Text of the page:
Vehicles have continually become safer, primarily as a result of market demand. Car purchasers have long sought vehicles that have the newest and most effective safety mechanisms, whether they are anti-lock brakes, seatbelts or airbags. Despite manufacturers’ interest in minimizing costs, they have consistently found value in yielding to customers’ demands. One might assume that customer demands will remain the ‘driving’ force behind improved safety mechanisms for automobiles; however, it is not clear that this trend will continue.
Automobile manufacturers must engage in more complex cost-benefit calculations when deciding whether to implement autonomous vehicle technologies. Unlike passive mechanisms, autonomous vehicle technologies co-opt some portion of the drivers’ decision-making. Adaptive Cruise Control, one example of an autonomous vehicle technology, uses proximity sensors to automatically respond to surrounding cars’ changes in speed thereby preventing collisions and improving fuel efficiency.
A University of California, Berkeley, Institute of Transportation Studies report asserts that the “gradual shift in responsibility for automobile operation from the driver to the vehicle will lead to a similar shift in liability for crashes from the driver to the manufacturer.” Incentives have become misaligned when a car maker experiences trepidation over implementing a technology that makes car buyers safer due to their perception that it might increase their potential liability. Luckily, the same laws that worry manufacturers can be used to realign car buyers and makers’ incentives.
While manufacturers claim that the uncertain liability has slowed autonomous vehicle technologies’ implementation, manufacturers should be more concerned with the potential liabilities for their refusal to act. The standard of care that a manufacturer owes a car buyer is not a static concept. Rather, past technological advances have consistently and regularly built upon a minimal requirement in fulfilling their duty to exercise reasonable care in producing a vehicle. For example, windshields are not made with plate glass anymore; in 1919, Henry Ford realized the danger plate glass windshields posed and he decided that a newly developed technology of laminated glass would be better. This kind of technological innovation is now commonplace and a de facto requirement in car building.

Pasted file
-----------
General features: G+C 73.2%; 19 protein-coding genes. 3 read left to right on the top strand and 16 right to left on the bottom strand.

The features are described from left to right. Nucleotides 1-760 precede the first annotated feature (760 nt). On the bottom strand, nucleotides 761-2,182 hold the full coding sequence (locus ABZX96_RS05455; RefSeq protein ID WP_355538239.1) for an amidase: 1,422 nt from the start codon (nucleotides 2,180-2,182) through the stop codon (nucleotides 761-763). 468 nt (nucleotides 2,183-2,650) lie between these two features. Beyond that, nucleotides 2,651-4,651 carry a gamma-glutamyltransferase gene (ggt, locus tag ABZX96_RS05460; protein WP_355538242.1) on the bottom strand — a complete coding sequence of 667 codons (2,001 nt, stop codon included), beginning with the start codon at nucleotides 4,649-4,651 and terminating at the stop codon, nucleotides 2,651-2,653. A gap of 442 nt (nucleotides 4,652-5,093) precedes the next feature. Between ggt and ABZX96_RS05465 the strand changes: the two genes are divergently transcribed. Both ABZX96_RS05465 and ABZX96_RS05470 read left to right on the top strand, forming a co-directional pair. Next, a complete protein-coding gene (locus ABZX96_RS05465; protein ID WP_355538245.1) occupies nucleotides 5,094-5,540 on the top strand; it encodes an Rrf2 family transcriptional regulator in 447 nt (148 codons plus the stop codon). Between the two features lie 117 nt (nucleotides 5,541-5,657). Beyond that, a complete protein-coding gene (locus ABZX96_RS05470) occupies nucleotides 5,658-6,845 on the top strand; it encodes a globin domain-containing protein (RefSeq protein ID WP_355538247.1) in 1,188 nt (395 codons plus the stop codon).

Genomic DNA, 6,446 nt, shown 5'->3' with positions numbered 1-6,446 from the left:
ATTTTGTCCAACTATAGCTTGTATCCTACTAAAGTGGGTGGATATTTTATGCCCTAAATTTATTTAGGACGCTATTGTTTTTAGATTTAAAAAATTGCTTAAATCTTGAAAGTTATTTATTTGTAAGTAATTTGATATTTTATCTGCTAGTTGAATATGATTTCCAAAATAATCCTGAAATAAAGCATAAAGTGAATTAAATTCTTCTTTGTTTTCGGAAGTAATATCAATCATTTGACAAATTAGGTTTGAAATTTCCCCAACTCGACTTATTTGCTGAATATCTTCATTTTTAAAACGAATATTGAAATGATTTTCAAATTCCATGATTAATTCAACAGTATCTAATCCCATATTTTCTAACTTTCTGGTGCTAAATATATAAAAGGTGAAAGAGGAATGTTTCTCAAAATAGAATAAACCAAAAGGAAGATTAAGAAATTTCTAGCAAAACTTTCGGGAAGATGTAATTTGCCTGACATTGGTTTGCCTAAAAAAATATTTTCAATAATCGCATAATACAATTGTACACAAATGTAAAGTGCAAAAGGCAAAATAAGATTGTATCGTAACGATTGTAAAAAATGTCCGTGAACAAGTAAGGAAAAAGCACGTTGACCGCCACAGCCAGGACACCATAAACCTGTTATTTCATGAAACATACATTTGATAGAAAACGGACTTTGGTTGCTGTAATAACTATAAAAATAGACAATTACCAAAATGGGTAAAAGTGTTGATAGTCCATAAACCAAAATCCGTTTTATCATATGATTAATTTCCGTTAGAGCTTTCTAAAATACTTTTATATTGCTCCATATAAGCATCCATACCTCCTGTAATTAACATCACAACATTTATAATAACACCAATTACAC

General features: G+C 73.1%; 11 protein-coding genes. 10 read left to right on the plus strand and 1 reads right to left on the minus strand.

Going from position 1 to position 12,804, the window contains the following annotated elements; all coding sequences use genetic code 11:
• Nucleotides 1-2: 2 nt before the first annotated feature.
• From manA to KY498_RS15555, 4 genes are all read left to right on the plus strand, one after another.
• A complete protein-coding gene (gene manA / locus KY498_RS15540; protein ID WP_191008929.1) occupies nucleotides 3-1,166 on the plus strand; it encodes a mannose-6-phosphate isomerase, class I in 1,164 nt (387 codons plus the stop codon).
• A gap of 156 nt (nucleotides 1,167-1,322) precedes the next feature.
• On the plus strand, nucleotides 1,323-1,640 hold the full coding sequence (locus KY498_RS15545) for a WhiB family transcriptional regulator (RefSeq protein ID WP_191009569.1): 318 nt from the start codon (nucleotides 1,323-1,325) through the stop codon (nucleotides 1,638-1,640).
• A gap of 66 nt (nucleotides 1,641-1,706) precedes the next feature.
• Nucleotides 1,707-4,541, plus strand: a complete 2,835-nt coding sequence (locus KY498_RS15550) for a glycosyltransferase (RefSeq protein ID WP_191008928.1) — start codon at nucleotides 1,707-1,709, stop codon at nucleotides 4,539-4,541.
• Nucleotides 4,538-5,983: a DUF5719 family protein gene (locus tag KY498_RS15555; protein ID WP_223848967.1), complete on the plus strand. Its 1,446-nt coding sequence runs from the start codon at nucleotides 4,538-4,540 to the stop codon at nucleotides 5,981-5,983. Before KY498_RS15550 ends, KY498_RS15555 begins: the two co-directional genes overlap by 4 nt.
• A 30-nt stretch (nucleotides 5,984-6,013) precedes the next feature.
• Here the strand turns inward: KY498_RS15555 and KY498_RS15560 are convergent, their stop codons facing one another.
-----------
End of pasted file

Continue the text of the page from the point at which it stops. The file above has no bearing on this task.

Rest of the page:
Similarly, new autonomous vehicle technologies may drastically improve highway safety. Understanding these technologies’ cost and effectiveness will be crucial in continuing the evolution of automobile safety. Moving forward manufacturers ought to focus on how their failure to utilize newly developed technologies may give rise to negligence claims for their unreasonable failure to prevent a risk. Product-liability law will play a large role in hastening the manufacturers’ realization of this principle and their ultimate adoption of new safety-improving technologies.
 Nidhi Kalra et al., Liability and Regulation of Autonomous Vehicle Technologies, Institute of Transportation Studies, University of California, Berkeley, 22 (June 5, 2012) http://www.path.berkeley.edu/PATH/Publications/PDF/PRR/2009/PRR-2009-28.pdf.